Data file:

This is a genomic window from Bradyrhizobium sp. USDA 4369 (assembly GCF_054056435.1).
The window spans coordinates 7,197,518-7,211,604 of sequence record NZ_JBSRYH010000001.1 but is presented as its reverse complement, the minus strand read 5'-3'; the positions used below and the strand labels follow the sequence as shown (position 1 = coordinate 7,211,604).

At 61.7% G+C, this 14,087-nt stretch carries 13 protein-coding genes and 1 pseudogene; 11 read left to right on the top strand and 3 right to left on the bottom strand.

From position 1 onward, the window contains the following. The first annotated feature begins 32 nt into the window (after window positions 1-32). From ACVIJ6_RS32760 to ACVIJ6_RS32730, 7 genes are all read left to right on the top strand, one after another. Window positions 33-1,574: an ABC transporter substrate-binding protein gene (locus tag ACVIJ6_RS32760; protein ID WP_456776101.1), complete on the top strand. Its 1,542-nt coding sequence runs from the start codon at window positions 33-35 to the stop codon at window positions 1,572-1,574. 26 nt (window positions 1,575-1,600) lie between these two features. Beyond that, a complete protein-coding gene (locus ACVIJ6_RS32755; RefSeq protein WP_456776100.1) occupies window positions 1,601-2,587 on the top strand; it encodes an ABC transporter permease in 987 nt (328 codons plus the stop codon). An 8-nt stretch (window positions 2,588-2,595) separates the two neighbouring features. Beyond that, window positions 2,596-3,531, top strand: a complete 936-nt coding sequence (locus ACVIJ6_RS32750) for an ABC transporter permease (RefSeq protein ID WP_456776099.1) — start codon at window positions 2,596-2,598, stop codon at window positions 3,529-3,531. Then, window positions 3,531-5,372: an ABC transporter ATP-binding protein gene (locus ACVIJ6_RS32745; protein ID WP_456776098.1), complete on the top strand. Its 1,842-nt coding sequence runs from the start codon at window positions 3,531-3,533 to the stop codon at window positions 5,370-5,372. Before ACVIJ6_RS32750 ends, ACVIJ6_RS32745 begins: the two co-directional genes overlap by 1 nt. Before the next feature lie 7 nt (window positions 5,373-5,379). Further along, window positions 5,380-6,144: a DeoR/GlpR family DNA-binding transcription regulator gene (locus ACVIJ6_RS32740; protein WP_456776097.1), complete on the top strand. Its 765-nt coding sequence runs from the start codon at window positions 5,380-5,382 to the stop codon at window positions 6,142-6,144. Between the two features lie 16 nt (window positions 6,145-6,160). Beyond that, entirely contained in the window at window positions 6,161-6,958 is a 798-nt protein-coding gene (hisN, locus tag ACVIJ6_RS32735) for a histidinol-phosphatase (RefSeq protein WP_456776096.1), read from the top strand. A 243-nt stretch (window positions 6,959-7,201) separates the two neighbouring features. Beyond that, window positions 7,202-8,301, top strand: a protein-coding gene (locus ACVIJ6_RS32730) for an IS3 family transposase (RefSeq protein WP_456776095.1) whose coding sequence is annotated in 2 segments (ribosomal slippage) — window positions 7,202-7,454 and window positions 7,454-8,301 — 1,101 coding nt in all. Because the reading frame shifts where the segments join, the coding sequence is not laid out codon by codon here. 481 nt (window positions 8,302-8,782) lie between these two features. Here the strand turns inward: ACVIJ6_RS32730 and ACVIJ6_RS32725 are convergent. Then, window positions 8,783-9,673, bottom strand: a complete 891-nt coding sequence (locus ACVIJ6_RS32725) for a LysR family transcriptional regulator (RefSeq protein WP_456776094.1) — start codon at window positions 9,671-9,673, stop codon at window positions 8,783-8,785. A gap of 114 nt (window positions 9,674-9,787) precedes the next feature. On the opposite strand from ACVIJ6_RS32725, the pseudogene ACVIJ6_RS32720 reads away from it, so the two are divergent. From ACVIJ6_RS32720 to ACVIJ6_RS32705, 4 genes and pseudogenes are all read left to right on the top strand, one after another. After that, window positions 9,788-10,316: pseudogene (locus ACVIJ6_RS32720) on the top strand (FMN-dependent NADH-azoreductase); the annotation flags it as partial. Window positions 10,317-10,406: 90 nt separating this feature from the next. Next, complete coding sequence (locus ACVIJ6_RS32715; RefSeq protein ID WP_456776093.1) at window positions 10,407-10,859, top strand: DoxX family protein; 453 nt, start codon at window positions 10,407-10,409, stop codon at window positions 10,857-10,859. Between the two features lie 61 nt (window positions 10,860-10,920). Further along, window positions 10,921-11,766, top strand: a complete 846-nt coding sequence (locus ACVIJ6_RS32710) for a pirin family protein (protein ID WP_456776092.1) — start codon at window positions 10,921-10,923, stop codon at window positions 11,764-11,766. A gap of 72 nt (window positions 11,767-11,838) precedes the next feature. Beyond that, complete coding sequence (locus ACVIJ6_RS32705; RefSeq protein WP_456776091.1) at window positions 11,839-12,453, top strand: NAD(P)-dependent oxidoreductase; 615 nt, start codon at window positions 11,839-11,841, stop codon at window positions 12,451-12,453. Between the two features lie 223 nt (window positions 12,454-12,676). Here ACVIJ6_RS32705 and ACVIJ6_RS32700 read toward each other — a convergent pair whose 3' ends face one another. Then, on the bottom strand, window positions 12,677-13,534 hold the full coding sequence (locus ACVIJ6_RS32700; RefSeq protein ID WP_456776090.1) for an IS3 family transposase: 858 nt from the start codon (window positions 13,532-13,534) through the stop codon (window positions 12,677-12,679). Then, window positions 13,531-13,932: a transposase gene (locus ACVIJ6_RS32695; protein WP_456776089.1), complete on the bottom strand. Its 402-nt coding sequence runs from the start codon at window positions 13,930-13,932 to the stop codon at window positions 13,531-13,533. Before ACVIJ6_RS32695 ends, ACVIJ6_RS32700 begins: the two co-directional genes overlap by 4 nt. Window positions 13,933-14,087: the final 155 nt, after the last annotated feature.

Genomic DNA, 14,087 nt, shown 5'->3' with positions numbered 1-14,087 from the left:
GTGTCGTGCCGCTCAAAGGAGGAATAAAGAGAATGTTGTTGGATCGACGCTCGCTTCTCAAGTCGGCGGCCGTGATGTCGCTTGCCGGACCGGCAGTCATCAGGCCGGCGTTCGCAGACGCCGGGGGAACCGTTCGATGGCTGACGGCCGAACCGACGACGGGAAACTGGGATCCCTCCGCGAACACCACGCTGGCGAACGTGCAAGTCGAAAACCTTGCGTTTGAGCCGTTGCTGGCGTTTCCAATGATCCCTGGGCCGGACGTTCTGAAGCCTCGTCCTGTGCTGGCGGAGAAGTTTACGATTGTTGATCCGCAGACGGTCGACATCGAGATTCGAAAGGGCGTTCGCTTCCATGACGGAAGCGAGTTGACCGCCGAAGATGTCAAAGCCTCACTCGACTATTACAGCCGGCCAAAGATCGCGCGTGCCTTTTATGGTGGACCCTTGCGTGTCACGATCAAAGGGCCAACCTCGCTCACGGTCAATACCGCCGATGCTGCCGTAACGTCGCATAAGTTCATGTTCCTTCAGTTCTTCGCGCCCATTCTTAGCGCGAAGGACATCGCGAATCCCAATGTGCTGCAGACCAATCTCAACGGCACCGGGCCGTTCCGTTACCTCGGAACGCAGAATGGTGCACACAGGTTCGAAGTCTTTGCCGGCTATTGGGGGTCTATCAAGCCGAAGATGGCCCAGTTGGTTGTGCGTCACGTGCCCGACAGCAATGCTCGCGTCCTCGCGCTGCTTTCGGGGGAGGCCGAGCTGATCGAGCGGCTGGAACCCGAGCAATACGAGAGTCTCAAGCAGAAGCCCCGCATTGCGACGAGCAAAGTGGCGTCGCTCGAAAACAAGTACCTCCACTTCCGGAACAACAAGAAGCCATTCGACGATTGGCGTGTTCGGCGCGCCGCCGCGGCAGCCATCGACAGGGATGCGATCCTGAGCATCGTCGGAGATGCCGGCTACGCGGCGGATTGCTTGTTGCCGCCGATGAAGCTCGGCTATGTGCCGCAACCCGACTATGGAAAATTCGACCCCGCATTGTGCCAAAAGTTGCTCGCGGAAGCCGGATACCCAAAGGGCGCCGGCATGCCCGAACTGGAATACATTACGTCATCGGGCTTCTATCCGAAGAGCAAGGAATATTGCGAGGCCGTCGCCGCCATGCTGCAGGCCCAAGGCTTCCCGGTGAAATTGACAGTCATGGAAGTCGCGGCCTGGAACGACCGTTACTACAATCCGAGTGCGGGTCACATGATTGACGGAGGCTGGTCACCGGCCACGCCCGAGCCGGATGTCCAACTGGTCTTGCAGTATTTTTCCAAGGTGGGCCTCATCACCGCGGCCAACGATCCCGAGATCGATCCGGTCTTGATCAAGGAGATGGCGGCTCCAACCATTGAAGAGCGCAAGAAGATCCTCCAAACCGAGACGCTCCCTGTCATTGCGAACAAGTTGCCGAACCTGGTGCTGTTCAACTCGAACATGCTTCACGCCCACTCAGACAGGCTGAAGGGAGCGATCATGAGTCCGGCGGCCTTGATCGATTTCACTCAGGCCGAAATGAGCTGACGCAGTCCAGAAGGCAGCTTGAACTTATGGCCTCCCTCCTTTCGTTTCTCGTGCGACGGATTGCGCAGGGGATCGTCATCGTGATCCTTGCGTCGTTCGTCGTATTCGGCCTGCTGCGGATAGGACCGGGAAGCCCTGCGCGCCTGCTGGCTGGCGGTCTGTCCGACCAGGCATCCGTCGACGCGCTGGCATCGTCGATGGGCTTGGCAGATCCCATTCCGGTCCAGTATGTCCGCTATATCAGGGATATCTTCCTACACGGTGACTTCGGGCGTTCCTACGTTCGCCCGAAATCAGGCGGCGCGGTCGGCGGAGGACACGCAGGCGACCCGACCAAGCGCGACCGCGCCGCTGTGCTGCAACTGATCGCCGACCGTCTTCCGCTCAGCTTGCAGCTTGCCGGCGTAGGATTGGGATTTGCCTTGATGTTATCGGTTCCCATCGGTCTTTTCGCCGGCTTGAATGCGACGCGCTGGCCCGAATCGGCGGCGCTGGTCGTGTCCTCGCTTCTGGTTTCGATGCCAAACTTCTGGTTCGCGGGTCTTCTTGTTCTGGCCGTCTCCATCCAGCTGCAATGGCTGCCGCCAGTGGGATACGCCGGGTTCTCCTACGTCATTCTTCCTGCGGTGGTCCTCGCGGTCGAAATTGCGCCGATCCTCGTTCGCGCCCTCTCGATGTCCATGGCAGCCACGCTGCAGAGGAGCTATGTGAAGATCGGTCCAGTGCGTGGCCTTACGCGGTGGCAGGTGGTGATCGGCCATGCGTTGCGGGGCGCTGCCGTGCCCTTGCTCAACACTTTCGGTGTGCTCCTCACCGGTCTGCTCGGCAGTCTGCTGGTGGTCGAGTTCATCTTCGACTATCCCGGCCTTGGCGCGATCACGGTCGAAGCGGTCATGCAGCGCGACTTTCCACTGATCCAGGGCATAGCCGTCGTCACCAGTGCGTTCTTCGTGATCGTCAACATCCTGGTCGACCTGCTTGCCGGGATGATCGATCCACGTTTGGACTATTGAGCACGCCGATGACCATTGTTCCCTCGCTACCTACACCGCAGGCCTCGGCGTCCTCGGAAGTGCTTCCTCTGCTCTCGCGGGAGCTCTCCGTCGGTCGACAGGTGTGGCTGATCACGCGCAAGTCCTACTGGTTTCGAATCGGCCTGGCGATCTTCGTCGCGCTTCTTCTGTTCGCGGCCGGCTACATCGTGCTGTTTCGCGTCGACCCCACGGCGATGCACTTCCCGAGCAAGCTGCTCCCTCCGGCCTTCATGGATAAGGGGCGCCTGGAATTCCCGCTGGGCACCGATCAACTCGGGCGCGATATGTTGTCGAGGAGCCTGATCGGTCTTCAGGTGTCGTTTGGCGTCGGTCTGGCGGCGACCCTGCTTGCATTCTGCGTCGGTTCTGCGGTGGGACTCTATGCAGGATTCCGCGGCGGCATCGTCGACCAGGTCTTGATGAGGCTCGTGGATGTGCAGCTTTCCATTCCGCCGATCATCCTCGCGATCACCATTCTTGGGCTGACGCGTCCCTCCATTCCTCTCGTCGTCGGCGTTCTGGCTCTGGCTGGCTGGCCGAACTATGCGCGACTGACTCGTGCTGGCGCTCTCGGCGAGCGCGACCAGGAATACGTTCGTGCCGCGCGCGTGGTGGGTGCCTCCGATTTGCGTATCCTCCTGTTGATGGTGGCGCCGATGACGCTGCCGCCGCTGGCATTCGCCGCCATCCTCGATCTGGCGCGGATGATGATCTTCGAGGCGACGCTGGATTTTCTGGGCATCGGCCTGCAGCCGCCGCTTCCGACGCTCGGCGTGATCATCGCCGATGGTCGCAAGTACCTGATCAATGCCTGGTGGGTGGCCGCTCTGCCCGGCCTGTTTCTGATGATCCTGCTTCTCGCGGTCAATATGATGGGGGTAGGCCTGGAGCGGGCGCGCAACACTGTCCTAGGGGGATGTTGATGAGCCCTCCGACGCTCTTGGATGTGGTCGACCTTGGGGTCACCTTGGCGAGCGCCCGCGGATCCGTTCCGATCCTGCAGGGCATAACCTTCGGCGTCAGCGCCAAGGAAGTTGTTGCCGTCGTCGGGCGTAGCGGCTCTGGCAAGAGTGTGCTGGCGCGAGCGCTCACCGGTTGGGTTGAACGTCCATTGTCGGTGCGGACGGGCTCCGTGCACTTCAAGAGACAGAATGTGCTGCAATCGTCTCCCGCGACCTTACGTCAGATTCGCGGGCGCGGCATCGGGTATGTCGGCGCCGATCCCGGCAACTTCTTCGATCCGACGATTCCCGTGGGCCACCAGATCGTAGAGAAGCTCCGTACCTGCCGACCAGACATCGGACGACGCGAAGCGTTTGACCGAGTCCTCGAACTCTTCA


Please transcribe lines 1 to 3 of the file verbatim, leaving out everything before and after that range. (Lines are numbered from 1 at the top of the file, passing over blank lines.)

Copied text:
This is a genomic window from Bradyrhizobium sp. USDA 4369 (assembly GCF_054056435.1).
The window spans coordinates 7,197,518-7,211,604 of sequence record NZ_JBSRYH010000001.1 but is presented as its reverse complement, the minus strand read 5'-3'; the positions used below and the strand labels follow the sequence as shown (position 1 = coordinate 7,211,604).

At 61.7% G+C, this 14,087-nt stretch carries 13 protein-coding genes and 1 pseudogene; 11 read left to right on the top strand and 3 right to left on the bottom strand.